Saturday, April 7, 2012

Book Club: The Night Circus

You think, as you walk away from Le Cirque des Reves and into the creeping dawn, that you felt more awake within the confines of the circus. You are no longer quite certain which side of the fence is the dream. - Erin Morgenstern (The Night Circus)
As we prepared to host bookclub a few months ago I had to put together a list of four books for people to vote on. I had a variety of methods to select the books, but one of the books I put on the voting list I found by looking at the New York Times best seller list. We didn't pick the book at the time, but one of the other members saw the description with excitement and read the book for extra credit.
This past month was her turn to host book club and the book was selected. Night Circus by Erin Morgenstern. A book about two aged magicians who pick apprentices and bind them against each other in competition. The venue of the latest round of competition was the Night Circus (Le Cirque des RĂªves).
I really enjoy books about magic where the practitioners are called magicians (not wizards, mages, spell casters, ...) and I was really impressed with the magic as being truly magical an a fanciful, mysterious and imaginative way. It is such a wonderful contrast to the very pedestrian magic of the Harry Potter series in which the take on the magical world is similar to the Flinstone's take on the stone age world: take all the things modern man uses technology for and mindlessly replace it with a boring magical equivalent that has a latin-y word associated with it. This is not the magic of The Night Circus where there are cloud mazes, stories in bottles and gardens made entirely of ice. The magic is almost real. Almost.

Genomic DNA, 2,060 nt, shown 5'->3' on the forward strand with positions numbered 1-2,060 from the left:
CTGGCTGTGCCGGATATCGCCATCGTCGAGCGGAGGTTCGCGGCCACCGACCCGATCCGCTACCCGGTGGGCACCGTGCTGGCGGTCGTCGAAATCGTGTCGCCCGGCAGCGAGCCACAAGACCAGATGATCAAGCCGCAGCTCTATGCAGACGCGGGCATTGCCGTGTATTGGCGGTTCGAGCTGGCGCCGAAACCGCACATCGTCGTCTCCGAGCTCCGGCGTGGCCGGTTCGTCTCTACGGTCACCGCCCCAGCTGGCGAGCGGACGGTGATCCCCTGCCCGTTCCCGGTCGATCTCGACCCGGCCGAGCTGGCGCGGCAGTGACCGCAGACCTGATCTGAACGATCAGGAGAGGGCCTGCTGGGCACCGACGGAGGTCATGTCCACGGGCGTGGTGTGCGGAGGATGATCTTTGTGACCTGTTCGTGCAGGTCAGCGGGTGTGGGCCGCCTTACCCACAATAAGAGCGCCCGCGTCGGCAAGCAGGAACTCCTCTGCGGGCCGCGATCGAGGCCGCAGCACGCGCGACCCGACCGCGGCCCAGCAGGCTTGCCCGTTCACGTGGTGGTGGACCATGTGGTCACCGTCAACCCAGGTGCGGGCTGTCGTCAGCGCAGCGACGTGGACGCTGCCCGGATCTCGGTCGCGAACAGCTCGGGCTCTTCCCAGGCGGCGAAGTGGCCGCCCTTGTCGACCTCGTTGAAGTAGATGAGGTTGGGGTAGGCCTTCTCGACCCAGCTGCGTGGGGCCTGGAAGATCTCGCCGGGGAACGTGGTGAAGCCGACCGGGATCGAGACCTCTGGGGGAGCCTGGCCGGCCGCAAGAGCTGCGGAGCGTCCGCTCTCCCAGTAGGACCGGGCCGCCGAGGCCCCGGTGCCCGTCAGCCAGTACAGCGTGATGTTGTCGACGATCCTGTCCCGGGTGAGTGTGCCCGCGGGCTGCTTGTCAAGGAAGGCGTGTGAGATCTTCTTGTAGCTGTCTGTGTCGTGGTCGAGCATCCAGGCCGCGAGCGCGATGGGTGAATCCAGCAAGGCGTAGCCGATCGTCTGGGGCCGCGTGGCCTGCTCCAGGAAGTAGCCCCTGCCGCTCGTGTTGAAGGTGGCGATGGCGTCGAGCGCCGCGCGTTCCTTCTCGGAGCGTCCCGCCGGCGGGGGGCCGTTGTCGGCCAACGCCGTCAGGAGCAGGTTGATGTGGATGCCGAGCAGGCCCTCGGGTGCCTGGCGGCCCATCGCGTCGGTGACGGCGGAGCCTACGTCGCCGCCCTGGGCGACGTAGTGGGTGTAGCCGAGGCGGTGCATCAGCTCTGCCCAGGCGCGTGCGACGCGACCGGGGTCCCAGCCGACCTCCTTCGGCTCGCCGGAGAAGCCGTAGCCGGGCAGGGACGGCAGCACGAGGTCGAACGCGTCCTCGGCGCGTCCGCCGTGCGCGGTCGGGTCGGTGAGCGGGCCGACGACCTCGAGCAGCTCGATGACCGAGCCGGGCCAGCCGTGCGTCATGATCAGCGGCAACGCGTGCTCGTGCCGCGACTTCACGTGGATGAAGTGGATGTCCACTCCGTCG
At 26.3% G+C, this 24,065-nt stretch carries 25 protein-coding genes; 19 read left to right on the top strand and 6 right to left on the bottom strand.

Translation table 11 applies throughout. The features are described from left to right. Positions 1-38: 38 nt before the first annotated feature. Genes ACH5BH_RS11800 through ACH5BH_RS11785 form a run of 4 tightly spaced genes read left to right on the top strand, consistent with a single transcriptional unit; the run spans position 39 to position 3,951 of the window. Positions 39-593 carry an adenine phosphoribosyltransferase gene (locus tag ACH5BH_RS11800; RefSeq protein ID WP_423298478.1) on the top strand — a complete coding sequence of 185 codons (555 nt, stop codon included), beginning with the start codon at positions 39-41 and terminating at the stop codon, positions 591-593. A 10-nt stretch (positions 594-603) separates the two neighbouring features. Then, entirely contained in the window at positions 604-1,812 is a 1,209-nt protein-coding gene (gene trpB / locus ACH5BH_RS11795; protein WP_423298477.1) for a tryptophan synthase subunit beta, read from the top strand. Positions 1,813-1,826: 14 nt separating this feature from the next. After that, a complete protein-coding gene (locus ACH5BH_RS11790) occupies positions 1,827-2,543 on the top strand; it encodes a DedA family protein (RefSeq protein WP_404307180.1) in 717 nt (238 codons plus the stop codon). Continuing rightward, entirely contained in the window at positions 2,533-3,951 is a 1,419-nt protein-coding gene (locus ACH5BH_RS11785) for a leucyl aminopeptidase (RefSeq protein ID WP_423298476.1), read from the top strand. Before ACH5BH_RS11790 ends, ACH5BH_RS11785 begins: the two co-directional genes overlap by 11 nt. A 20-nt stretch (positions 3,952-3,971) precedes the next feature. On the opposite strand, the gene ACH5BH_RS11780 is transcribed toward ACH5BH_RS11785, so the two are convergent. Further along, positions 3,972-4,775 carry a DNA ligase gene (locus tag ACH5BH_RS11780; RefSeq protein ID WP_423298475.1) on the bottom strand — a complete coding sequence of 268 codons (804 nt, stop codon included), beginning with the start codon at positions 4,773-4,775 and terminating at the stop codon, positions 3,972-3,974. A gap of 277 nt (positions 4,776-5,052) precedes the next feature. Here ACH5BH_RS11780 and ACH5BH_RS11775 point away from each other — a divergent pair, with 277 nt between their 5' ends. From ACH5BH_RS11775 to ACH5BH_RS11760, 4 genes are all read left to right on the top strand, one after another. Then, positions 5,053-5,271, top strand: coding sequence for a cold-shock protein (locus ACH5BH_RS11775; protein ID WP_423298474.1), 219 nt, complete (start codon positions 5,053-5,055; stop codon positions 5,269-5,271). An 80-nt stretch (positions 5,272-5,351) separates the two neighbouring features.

The book was also full of little touches. One of the characters was the tarot card reader of the circus and she would often flip a few cards as part of other activities going on. I was intrigued that the author rarely explained what the cards meant. She just matter-of-factly described a card flipped as the querent, the card that covers and the card that crosses, and then provided no interpretation. I read tarot quite a lot during the end of high school and start of college and have a decent memory of the major arcana. I was constantly impressed. The author, clearly understanding tarot, would lay out major plot themes with the cards and leave the foreshadowing available only to someone who understand what the meant or maybe bothered to look it up. The Hanging Man, crossed by Temperance. Yes, I can see what lies in your future.
Fun read. Though, I think in the grand scheme of things, you should wait for the movie. Though I know it won't be, I would sure like to see Tim Burton do this with Johnny Depp and Helena Bonham Carter. That would be quite a show.
The theme of the book, two magicians of different philosophies battling over which philosophy is better, reminded me of Jonathan Strange and Mr Norrell. Overall I preferred Jonathan Strange and Mr Norrell, but it falls victim to the problem of being an amazing five-hundred page book trapped in one-thousand pages. I remember during the second half of the book as I was devouring it, reading and anticipating and excited, that I kept saying to myself "now remember when you recommend this book to other how incredibly bored you were by it for the first half. Don't forget how incredibly bored by it you were for the first half." So fair warning that if you are up someone who can read giant volumes, this book is amazing - once you finish it. Definitely if you're a voracious reader, go for this one.